1809. Improved Vancomycin Utilization with Rapidly Available Xpert MRSA/SA BC PCR and Microbiologist Case Review
Session: Poster Abstract Session: Antimicrobial Stewardship: Impact of New Diagnostics
Saturday, October 6, 2018
Room: S Poster Hall
  • MRSA PCR poster_Sept18.pdf (5.0 MB)
  • Background: Staphylococcus aureus bloodstream infections are life threatening, and are empirically treated with vancomycin. Our objective was to assess the impact of a rapidly available PCR for methicillin-resistant S. aureus (MRSA) on the amount and duration of vancomycin use in methicillin-sensitive S. aureus (MSSA) bloodstream infections.


    In October 2016, the Xpert® MRSA/SA BC assay, a PCR to detect MRSA from blood cultures, was implemented at Kelowna General Hospital. MRSA PCR was performed on one bottle per episode for blood cultures with gram positive cocci in clusters in at least 3/4 bottles. The medical microbiologist promptly phoned the most responsible physician with results to streamline antibiotics.

    All episodes of MSSA bacteremia between January 1, 2013 to September 30, 2016 (pre-implementation group) and November 1, 2016 to January 31, 2018 (post-implementation group), were matched to corresponding vancomycin defined daily doses (DDD) and days of therapy (DOT) in pharmacy records. Patients with ≥5 DOTs were excluded if they had allergies to beta lactams, polymicrobial infections with organisms requiring vancomycin, were on hemodialysis (vancomycin convenience dosing), or were transferred from another hospital with known S. aureus bacteremia.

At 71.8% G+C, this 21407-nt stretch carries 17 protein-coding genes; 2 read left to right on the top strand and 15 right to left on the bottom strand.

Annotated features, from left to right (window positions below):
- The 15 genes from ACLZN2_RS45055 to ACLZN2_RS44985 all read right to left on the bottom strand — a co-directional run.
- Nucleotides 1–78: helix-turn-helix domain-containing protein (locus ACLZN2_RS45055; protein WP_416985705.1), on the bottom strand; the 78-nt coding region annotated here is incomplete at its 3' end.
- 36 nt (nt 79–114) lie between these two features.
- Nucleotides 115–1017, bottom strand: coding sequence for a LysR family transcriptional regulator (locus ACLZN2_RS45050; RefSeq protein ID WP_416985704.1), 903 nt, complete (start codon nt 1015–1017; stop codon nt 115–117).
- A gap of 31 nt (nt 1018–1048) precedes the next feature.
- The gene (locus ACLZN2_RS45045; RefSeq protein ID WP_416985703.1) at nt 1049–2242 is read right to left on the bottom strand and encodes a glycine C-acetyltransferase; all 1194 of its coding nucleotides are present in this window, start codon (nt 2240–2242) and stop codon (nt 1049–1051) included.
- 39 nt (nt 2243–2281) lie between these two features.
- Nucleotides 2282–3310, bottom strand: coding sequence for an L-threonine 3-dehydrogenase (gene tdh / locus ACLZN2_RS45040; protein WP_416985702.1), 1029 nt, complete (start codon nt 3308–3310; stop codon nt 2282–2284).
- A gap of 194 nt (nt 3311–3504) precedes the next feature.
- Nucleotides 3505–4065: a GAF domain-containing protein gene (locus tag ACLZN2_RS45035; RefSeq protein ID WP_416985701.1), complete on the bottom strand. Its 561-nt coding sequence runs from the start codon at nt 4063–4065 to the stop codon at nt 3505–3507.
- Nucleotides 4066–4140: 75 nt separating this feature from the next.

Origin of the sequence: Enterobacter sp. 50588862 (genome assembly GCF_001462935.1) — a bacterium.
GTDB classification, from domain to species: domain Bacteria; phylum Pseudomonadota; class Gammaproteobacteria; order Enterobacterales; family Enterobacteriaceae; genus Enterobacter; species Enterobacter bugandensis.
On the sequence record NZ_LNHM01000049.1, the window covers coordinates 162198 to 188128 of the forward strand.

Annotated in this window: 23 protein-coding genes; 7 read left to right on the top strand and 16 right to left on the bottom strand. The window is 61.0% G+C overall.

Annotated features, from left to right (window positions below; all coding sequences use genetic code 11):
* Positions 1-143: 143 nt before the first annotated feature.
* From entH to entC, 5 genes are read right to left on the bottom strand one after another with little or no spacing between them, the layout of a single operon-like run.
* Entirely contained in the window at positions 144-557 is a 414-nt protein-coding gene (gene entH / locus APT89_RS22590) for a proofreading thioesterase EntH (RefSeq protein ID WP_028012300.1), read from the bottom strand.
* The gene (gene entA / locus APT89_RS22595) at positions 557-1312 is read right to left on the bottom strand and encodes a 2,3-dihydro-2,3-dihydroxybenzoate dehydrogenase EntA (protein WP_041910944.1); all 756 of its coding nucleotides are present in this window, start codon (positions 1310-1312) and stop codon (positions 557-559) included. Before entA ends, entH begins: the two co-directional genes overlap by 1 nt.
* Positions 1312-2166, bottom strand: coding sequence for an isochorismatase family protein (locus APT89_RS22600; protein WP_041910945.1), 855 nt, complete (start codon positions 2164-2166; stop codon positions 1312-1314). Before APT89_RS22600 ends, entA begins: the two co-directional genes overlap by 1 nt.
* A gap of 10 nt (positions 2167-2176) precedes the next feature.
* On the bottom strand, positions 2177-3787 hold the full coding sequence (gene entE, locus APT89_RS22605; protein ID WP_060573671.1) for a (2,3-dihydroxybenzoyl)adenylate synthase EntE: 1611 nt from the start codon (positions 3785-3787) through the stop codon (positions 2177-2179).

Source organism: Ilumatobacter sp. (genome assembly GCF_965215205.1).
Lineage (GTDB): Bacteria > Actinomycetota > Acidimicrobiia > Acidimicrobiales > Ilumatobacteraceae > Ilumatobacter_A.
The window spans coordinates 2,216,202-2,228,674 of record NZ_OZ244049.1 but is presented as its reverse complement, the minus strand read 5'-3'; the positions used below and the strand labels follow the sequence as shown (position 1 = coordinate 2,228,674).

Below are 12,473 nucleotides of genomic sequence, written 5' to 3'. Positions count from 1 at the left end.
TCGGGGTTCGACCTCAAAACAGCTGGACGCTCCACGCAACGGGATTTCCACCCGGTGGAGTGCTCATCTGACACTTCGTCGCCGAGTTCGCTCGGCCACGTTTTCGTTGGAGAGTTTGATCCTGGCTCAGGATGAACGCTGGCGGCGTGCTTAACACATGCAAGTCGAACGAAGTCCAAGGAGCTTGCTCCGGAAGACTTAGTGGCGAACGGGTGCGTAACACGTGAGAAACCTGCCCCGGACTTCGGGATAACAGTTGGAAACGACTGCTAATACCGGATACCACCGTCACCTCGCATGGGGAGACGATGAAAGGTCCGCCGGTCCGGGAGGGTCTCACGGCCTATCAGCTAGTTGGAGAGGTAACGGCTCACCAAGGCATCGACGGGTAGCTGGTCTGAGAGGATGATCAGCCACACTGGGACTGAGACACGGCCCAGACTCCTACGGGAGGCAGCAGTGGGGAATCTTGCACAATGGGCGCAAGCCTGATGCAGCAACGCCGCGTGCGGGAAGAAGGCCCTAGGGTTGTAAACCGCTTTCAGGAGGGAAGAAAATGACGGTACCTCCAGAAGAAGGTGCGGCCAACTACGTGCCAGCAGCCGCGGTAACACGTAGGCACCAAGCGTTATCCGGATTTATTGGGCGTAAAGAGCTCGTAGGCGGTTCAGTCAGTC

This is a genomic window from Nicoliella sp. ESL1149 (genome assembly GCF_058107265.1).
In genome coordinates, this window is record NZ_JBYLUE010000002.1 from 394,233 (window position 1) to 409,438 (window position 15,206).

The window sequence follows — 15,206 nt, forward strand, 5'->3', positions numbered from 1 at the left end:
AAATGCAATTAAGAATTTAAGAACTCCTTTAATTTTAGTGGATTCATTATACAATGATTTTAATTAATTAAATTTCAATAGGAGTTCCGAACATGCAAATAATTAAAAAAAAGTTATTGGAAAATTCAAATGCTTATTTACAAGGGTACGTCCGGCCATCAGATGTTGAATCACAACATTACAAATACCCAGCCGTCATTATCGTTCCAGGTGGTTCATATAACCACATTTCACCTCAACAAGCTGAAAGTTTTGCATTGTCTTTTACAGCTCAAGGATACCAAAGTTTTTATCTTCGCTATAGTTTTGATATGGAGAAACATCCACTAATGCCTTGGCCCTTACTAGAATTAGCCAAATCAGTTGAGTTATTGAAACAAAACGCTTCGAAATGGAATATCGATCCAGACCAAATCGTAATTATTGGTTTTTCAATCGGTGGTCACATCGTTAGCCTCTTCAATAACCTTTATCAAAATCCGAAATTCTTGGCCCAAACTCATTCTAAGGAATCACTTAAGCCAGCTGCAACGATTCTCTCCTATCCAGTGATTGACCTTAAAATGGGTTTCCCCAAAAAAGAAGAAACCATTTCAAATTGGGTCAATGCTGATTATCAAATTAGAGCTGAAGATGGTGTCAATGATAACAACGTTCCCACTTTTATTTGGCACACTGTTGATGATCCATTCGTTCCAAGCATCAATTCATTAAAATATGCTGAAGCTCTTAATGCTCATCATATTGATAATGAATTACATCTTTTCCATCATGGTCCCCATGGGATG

Mean vancomycin DDDs and DOTs, and the proportion of patients receiving at least one dose of vancomycin, were compared between groups. Categorical variables were analyzed using the chi-square test, while continuous variables were compared using the t-test.


    In the pre-PCR group, 383 episodes of MSSA bacteremia were identified, with 21 excluded. In the post-PCR group, 100 episodes were found, with 3 excluded.

    Significantly more patients received at least one dose of vancomycin in the pre-PCR (70.2%) compared to the post-PCR group (54.6%) (P<0.01). The mean DDD was 1.5 in the post-PCR group, less than the pre-PCR group at 2.8 (P<0.01). The mean DOT also decreased, with the post-PCR group receiving less vancomycin (1.6 days) compared to the pre-PCR group (2.5 days) (P<0.01).


    Rapidly available MRSA PCR for S. aureus bloodstream infection coupled with antimicrobial stewardship performed by medical microbiologists led to a significant decrease in vancomycin use.

    Lisa Li, MDCM1, Piera Calissi, PharmD2, Edith Blondel-Hill, MD1,2, Bing Wang, MD1,2 and Amanda Wilmer, MD1,2, (1)Pathology and Laboratory Medicine, University of British Columbia, Vancouver, BC, Canada, (2)Interior Health Authority, Kelowna, BC, Canada


    L. Li, None

    P. Calissi, None

    E. Blondel-Hill, None

    B. Wang, None

    A. Wilmer, None

    Findings in the abstracts are embargoed until 12:01 a.m. PDT, Wednesday Oct. 3rd with the exception of research findings presented at the IDWeek press conferences.